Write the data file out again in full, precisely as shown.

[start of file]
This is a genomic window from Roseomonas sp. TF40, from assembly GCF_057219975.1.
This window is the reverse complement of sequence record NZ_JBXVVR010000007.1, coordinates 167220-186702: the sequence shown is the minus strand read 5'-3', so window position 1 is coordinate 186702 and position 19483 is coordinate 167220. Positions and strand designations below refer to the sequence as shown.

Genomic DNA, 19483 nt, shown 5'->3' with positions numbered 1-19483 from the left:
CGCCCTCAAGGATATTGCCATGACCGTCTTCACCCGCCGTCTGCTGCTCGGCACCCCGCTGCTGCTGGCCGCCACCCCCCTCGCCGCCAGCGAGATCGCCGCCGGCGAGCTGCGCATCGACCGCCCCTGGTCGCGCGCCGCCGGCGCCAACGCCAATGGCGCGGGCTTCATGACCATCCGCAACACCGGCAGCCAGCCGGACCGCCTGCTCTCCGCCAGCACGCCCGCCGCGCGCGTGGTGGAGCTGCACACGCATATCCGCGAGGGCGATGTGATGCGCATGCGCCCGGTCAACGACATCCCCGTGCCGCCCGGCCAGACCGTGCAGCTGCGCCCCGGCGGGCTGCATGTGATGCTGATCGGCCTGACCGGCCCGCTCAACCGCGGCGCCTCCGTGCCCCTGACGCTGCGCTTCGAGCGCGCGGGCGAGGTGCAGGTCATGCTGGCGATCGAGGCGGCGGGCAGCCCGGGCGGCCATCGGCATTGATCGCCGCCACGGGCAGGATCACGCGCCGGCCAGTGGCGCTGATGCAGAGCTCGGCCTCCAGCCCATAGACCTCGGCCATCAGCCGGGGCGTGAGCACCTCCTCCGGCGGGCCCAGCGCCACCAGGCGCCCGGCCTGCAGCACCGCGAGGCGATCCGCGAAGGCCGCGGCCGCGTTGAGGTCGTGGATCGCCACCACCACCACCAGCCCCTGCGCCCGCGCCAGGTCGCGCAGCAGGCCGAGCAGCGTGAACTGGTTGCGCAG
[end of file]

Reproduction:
This is a genomic window from Roseomonas sp. TF40, from assembly GCF_057219975.1.
This window is the reverse complement of sequence record NZ_JBXVVR010000007.1, coordinates 167220-186702: the sequence shown is the minus strand read 5'-3', so window position 1 is coordinate 186702 and position 19483 is coordinate 167220. Positions and strand designations below refer to the sequence as shown.

Genomic DNA, 19483 nt, shown 5'->3' with positions numbered 1-19483 from the left:
CGCCCTCAAGGATATTGCCATGACCGTCTTCACCCGCCGTCTGCTGCTCGGCACCCCGCTGCTGCTGGCCGCCACCCCCCTCGCCGCCAGCGAGATCGCCGCCGGCGAGCTGCGCATCGACCGCCCCTGGTCGCGCGCCGCCGGCGCCAACGCCAATGGCGCGGGCTTCATGACCATCCGCAACACCGGCAGCCAGCCGGACCGCCTGCTCTCCGCCAGCACGCCCGCCGCGCGCGTGGTGGAGCTGCACACGCATATCCGCGAGGGCGATGTGATGCGCATGCGCCCGGTCAACGACATCCCCGTGCCGCCCGGCCAGACCGTGCAGCTGCGCCCCGGCGGGCTGCATGTGATGCTGATCGGCCTGACCGGCCCGCTCAACCGCGGCGCCTCCGTGCCCCTGACGCTGCGCTTCGAGCGCGCGGGCGAGGTGCAGGTCATGCTGGCGATCGAGGCGGCGGGCAGCCCGGGCGGCCATCGGCATTGATCGCCGCCACGGGCAGGATCACGCGCCGGCCAGTGGCGCTGATGCAGAGCTCGGCCTCCAGCCCATAGACCTCGGCCATCAGCCGGGGCGTGAGCACCTCCTCCGGCGGGCCCAGCGCCACCAGGCGCCCGGCCTGCAGCACCGCGAGGCGATCCGCGAAGGCCGCGGCCGCGTTGAGGTCGTGGATCGCCACCACCACCACCAGCCCCTGCGCCCGCGCCAGGTCGCGCAGCAGGCCGAGCAGCGTGAACTGGTTGCGCAG